June 17, 2019

Colorado Court of Appeals: If More than Six Years Have Elapsed Since Entry of Judgment, Judgment Creditor Must Revive Judgment Prior to Asserting Lien

The Colorado Court of Appeals issued its opinion in Security Credit Services, LLC v. Hulterstrom on Thursday, January 24, 2019.

Civil Procedure—Creditors and Debtors—Judgments—Judgment Liens—Revival.

In 2010, the district court entered a money judgment in favor of plaintiff. In 2017, Marshall Recovery II LLC (Marshall) filed notice with the district court that it had purchased the money judgment from plaintiff. Soon thereafter, but more than six years after entry of the judgment, Marshall moved under C.R.C.P. 54(h) to revive the judgment. The district court denied the motion.

On appeal, Marshall argued that the trial court erred in denying its request to revive the judgment. A creditor may obtain a judgment lien at any time during the 20-year life of the judgment, but if more than six years have passed since entry of the judgment, the creditor must first revive the judgment and record the transcript of the revived judgment. This is true whether or not the judgment creditor previously obtained a judgment lien. Here, not more than 20 years had passed since the judgment entered, so Marshall was entitled to revive the judgment to obtain a judgment lien.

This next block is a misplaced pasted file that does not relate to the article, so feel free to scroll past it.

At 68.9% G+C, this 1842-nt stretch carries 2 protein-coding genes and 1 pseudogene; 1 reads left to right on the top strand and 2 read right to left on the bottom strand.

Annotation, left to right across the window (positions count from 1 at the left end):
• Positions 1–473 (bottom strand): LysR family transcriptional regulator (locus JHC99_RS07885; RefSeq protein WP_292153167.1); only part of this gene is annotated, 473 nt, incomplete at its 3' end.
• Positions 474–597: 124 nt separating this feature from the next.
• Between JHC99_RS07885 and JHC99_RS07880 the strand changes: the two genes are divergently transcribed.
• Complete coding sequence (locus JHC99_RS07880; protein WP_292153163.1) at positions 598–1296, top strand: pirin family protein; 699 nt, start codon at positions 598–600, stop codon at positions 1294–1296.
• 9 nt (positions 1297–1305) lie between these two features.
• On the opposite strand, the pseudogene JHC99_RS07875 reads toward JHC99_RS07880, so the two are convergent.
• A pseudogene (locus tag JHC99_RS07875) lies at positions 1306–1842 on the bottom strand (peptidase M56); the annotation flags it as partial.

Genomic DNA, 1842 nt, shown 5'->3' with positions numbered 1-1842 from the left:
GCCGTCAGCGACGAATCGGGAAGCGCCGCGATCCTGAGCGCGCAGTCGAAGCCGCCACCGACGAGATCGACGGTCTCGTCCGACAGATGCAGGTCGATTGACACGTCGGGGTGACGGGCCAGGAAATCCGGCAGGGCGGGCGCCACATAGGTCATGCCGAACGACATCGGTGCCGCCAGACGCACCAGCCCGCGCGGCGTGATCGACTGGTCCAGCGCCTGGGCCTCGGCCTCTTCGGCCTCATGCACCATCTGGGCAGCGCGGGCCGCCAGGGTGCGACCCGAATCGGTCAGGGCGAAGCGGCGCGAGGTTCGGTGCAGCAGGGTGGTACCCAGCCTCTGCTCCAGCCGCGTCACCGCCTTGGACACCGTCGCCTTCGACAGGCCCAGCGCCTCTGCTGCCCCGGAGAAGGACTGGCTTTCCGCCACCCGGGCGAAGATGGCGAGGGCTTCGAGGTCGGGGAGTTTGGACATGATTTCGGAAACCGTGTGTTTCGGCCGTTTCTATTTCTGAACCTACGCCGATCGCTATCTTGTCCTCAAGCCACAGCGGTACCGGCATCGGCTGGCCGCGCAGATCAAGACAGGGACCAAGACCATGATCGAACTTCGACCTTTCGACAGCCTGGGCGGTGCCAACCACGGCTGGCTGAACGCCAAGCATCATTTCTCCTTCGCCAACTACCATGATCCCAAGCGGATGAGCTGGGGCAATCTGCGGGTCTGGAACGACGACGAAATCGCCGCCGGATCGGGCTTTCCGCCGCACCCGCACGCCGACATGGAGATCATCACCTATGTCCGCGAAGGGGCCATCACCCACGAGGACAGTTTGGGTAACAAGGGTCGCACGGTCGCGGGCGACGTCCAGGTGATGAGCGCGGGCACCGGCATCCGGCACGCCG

The order denying the motion was reversed and the case was remanded to address the motion

Summary provided courtesy of Colorado Lawyer.

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